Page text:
SLINGERLANDS — By 22, he had already been head chef at two restaurants. Now at 25, chef Michael Mastrantuono has made his most ambitious move yet as the new head chef at Roux restaurant in Slingerlands.
“I want to have a Michelin Star here in the next year,” said the chef. “I think there’s nothing in Albany or even Saratoga that’s going to be doing what I’m doing.”
Where two weeks ago Roux restaurant-goers were being served burgers and chicken wings, they are now eating butter-fried oysters with foie gras and caviar, or roasted chicken breast with asparagus, red delicious apples and bacon lardon, thanks to the new chef.
“Over time I’ve developed a lot of signature dishes. Every single one is one I’ve gotten home run reviews on, things I’ve tested with time – the best dishes in my arsenal,” all of which are now on the menu at Roux, said Mastrantuono.
He’ll be sourcing all ingredients locally, with a restaurant-exclusive garden located just off-site, frequent trips made to local farmer’s markets and all other ingredients sourced from local farms.
Mastrantuono has full reins of the restaurant from its owners, Marisa and Everett Teller, who reside in Bethlehem.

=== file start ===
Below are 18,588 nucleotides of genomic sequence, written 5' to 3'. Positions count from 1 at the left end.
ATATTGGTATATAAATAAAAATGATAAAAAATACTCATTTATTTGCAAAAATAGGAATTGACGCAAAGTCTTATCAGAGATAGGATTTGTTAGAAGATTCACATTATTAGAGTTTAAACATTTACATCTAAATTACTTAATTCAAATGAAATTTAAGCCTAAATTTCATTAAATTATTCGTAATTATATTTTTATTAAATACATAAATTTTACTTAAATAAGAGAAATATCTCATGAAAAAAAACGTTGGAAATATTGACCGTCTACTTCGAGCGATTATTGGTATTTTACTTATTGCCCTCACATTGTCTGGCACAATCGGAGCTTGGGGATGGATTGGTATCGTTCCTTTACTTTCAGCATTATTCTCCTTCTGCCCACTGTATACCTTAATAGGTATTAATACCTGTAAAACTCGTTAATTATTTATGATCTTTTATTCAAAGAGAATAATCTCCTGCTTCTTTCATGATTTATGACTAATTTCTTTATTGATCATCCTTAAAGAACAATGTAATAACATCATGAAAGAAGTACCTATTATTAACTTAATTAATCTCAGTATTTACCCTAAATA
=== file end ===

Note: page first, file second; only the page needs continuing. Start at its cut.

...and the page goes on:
Roux restaurant opened nearly two years ago in the Vista Technology Park in Slingerlands, in sight of Shop-Rite grocery store. Mastrantuono now faces the challenge of revamping a restaurant that has struggled to make a name for itself in a region that is not known for its budding culinary scene.
At 19, Mastrantuono established himself in the Albany food scene as head chef of his family’s restaurant, Indulge in Latham, which closed after 10 months, then as head chef at another family-owned restaurant, Milestone in Glenmont, which closed in August 2015 after five years of business.
Both businesses began by flipping face at former failed restaurants- a known recipe for disaster in a business that is already difficult to succeed in. By the end of both restaurants’ lifespans, the Mastrantuono were receiving rave reviews, but were not generating the commercial success needed. The experiences left the young chef with a chip on his shoulder, which he’s ready to channel into his next venture.
“This time I said I’m going to come in and close right away. I said just give me five days, so we closed temporarily, and I came up with a whole new menu and switched around the kitchen.”
Farm to table is the concept, but it is a term the chef uses begrudgingly, as so many chefs brand their own food as “farm to table” without ever really committing to the concept, unwilling to make those 6 a.m. farmer’s market trips as Mastrantuono and his staff are.
“We’re doing old school cooking – everything ourselves,” he said. “We break down our proteins here, we’re buying whole fishes, making our own ketchup, our own bread. Anything we can possibly make, we’ll make. Everything else we’ll buy locally.”